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Jean-Luc Ponty - Civilized Evil CD (album) cover


Jean-Luc Ponty


Jazz Rock/Fusion

3.63 | 69 ratings

From, the ultimate progressive rock music website

5 stars I was living in NYC when this record came out in 1980, the year that I graduated from HS, and it stuck with me all the way through college. This record brings back some of the fondest memories of my college days. I finally gave it a rest during the 1990s, after wearing out my vinyl copy. I've recently picked up a remastered CD version and once again I'm mesmerized by this recording.

I have to say, unequivocally, that this is ONE OF THE BEST records I've ever listened to. It's progressive, yet accessible, showcasing some of JLP's best music of his career. I'm quite surprised not seeing a single FIVE STAR rating anywhere for this album. Stunned is more accurate!

This album is not very "European". By that I mean that it's not as classically oriented as some of his other records and not necessarily as jazzy either. Civilized Evil is the funkiest, most urban work that that JLP had done to date; closer to rock and electronica than jazz or classical. Randy Jackson, of American Idol fame, holds down some of the NASTIEST bass grooves you will ever hear on any JLP record; or on ANY record! The doubling of the bass lines on bass guitar and synths makes for a very heavy, thick, urban soundscape.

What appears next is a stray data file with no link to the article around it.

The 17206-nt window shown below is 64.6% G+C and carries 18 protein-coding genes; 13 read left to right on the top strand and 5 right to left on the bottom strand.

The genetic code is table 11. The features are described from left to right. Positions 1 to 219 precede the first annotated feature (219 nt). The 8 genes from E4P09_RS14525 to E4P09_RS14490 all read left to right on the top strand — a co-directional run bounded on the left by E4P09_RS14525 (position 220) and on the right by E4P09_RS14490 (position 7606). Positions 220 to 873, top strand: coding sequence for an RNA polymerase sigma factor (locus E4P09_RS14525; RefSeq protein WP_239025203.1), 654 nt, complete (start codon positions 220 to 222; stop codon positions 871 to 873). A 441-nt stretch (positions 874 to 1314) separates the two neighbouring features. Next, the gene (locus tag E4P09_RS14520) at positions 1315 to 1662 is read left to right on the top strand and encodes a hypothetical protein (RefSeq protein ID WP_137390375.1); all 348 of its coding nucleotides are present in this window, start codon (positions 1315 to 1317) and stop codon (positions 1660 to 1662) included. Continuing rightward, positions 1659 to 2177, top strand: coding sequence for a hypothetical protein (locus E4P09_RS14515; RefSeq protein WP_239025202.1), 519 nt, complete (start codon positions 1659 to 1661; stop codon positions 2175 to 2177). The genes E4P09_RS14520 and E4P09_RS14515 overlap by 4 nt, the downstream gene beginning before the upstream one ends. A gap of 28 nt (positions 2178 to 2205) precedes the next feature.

If you haven't heard much, if any, JLP you need to be advised that MOST JLP records, and MOST CERTAINLY Civilized Evil, contain LOTS AND LOTS of keyboards and synths. If you HATE keyboard driven music you should probably pass on Jean-Luc Ponty's Civilized Evil. That being said, Chris Ryne's work on this record is right up there, and perhaps surpasses, the best work by any other keyboard player that JLP has ever worked with. Fast and furious solo lines blend seamlessly with sequenced passages and funky electric piano comps.

As for guitars, well, you don't listen to JLP for guitars(aside from Enigmatic Ocean, featuring Allan Holdsworth). Guitars are typically relegated to rhythm duties and an occasional solo. This is not to say that the guitars are bad. On the contrary! It's just that JLP's music is not guitar-centric. On Civilized Evil the main guitarist is Joaquin Lieavano, a JLP fixture on a handful of other albums, and Daryl Sturmer who lends a hand by supplying solos on some of the best tracks of the album. His solo duel with JLP on Good Guys, Bad Guys is specially nasty and fast; typical Sturmer stuff.

And....of course, JLP's violin virtuosity, as always, is in top form on Civilized Evil: beautiful, melodic solos with the patented JLP scalar madness on display in full force. Perhaps what I like most about Civilized Evil are the melodies and how they interplay so well with the underlying, ever-present FUNK that's laid down by Jackson(bass), Mark Craney(drums) and Rhyme(keys).

I HIGHLY recommend Civilized Evil and I EASILY consider it a masterpiece and a top jewel of the JLP catalog. Proggers who enjoy melodies intertwined with daring synth/keyboard work(ala Eddie Jobson of UK) should enjoy this recording immensely.

wbiphoto | 5/5 |


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